Save A Pet, Inc.
Rating: 2 stars 7 7 reviews
67600 18th Ave PO Box 602 Desert Hot Springs CA 92240 USA
Since our begging in 1985 Save A Pet,Inc has grown considerably. To date we adopt over 1000 animals a year, so another 1000 a year come in. We have built a private vet clinic for homeless pets to insure all are spayed before adoption and to care for the City of Desert Hot Springs sick and injured strays. We also provide a place where the city can have it's animals fixed. This co-operation with the city of DHS has resulted in 0% of all adoptable pets killed due to over population. Two years ago it was at 75% to 80%. Our goal is being met. We are a volunteer organization and have Disabled children from Riverside County School District walk, pet, and brush our lifers. On alternate days the foundation for the Retarted come and interact with counselors to supervise the children's smiling faces.
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Reviews for Save A Pet, Inc.
3 people found this review helpful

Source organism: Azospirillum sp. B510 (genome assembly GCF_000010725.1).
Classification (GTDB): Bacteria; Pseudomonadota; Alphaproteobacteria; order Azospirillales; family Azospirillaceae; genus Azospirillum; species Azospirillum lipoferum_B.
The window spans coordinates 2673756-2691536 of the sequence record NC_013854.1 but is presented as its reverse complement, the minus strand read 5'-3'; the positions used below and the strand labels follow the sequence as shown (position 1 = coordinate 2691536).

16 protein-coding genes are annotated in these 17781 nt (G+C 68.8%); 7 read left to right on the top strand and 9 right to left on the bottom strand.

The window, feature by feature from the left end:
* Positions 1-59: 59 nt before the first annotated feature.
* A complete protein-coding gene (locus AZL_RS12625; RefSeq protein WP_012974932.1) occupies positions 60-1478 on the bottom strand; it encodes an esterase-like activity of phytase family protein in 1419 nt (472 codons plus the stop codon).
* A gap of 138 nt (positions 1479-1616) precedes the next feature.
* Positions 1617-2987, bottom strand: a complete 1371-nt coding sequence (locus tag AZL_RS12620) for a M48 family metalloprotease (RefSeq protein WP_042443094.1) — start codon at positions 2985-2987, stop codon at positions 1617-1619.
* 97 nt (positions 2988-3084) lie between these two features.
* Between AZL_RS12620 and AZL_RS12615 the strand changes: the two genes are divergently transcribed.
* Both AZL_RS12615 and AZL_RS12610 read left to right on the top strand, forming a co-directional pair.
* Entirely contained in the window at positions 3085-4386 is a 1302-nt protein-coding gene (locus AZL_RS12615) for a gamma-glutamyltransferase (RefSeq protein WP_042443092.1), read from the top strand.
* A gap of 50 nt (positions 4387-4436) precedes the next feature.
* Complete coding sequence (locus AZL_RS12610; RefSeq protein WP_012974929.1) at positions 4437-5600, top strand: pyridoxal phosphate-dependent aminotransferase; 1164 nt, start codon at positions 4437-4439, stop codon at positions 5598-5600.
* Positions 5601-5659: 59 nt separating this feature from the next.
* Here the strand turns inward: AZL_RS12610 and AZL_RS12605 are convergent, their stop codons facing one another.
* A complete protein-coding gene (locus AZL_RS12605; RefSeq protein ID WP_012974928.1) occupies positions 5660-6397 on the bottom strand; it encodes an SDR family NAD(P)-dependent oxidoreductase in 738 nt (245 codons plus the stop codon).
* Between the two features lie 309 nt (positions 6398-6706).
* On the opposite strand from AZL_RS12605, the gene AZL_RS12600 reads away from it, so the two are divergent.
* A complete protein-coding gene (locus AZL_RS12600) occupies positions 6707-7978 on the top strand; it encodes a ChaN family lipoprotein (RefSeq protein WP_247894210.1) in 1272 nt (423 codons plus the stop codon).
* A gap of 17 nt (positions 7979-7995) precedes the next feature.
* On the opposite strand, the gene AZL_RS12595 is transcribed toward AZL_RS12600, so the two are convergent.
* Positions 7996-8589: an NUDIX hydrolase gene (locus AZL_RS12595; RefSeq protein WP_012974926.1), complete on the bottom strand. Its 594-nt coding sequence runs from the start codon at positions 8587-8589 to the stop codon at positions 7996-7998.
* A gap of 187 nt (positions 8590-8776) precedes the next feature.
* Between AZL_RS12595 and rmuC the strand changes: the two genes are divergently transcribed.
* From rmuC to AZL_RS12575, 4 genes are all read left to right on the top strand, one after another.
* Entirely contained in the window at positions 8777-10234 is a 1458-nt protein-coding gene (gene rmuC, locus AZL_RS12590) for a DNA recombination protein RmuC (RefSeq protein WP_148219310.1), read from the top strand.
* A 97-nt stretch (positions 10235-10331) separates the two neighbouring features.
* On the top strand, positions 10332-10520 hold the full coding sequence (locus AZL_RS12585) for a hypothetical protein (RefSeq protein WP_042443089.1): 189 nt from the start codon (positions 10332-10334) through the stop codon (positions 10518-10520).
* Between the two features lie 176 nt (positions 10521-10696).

I noticed on the Attorney General of California Website under the charities section that save a pet registration # 056811 City Indio has submitted their RRF-1 in July of 2012 and that it was rejected because no 990 report was attached and an independent audit was not done. On the RRF-1 fiscal year ending December 31 2011 it states that save a pet has total assets in the amount of $1,949,995.00 and that the gross annual revenue is $4,099,847.00. An incomplete form notice was sent to save a pet December 7th 2012. According to the law State governments typically regulate the independent-audit requirement based on income – whatever the source. For example, in Pennsylvania, nonprofits that receive more than $300,000 in funds must file an audited financial statement with the Department of Revenue. In California, gross receipts totaling more than $2 million carry a similar requirement. Some states require an audited statement simply by virtue of fundraising there, regardless of where an organization’s headquarters may be located. WHY SAVE A PET DOES NOT KNOW THIS REQUIREMENT IS QUESTIONABLE OF A NONPROFITS ABILITY TO HANDLE THEIR AFFAIRS PROPERLY. This nonprofit was in the news just a few months ago regarding a break in on their property and asked for donations of food that was stolen and got other things donated. They played the public and had a lot of money already to take care of their affairs. If they had so much money why did they not put in security cameras after their first break in on their property. Also the review about lend a paw concerns me that a director at save a pet is involved with the mess of over $400,000.00 embezzled from that group. Save a pet needs a audit committee and maybe some new board members that know what they are doing especially with that kind of money involved.
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